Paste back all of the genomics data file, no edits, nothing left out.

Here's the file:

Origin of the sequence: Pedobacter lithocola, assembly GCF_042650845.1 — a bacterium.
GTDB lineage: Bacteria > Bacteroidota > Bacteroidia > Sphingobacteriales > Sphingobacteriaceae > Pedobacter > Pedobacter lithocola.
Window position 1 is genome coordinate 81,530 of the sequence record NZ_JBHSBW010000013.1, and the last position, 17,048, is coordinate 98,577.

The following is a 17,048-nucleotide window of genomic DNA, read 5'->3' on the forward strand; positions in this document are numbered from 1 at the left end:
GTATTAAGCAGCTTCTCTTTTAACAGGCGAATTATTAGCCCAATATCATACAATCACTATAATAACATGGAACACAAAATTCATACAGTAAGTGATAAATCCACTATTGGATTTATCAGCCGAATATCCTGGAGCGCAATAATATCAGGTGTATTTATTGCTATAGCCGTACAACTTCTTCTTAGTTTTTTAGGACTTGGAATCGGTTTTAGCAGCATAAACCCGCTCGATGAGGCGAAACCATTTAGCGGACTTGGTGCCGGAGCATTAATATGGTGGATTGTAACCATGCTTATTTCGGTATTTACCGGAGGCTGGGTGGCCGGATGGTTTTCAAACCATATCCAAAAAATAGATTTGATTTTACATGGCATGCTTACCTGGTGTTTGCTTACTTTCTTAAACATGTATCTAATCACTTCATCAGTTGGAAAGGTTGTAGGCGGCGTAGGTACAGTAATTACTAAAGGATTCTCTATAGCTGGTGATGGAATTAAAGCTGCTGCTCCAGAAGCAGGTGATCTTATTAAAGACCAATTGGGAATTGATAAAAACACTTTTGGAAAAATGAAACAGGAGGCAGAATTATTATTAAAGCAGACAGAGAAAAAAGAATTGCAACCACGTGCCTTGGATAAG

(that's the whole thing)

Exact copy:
Origin of the sequence: Pedobacter lithocola, assembly GCF_042650845.1 — a bacterium.
GTDB lineage: Bacteria > Bacteroidota > Bacteroidia > Sphingobacteriales > Sphingobacteriaceae > Pedobacter > Pedobacter lithocola.
Window position 1 is genome coordinate 81,530 of the sequence record NZ_JBHSBW010000013.1, and the last position, 17,048, is coordinate 98,577.

The following is a 17,048-nucleotide window of genomic DNA, read 5'->3' on the forward strand; positions in this document are numbered from 1 at the left end:
GTATTAAGCAGCTTCTCTTTTAACAGGCGAATTATTAGCCCAATATCATACAATCACTATAATAACATGGAACACAAAATTCATACAGTAAGTGATAAATCCACTATTGGATTTATCAGCCGAATATCCTGGAGCGCAATAATATCAGGTGTATTTATTGCTATAGCCGTACAACTTCTTCTTAGTTTTTTAGGACTTGGAATCGGTTTTAGCAGCATAAACCCGCTCGATGAGGCGAAACCATTTAGCGGACTTGGTGCCGGAGCATTAATATGGTGGATTGTAACCATGCTTATTTCGGTATTTACCGGAGGCTGGGTGGCCGGATGGTTTTCAAACCATATCCAAAAAATAGATTTGATTTTACATGGCATGCTTACCTGGTGTTTGCTTACTTTCTTAAACATGTATCTAATCACTTCATCAGTTGGAAAGGTTGTAGGCGGCGTAGGTACAGTAATTACTAAAGGATTCTCTATAGCTGGTGATGGAATTAAAGCTGCTGCTCCAGAAGCAGGTGATCTTATTAAAGACCAATTGGGAATTGATAAAAACACTTTTGGAAAAATGAAACAGGAGGCAGAATTATTATTAAAGCAGACAGAGAAAAAAGAATTGCAACCACGTGCCTTGGATAAG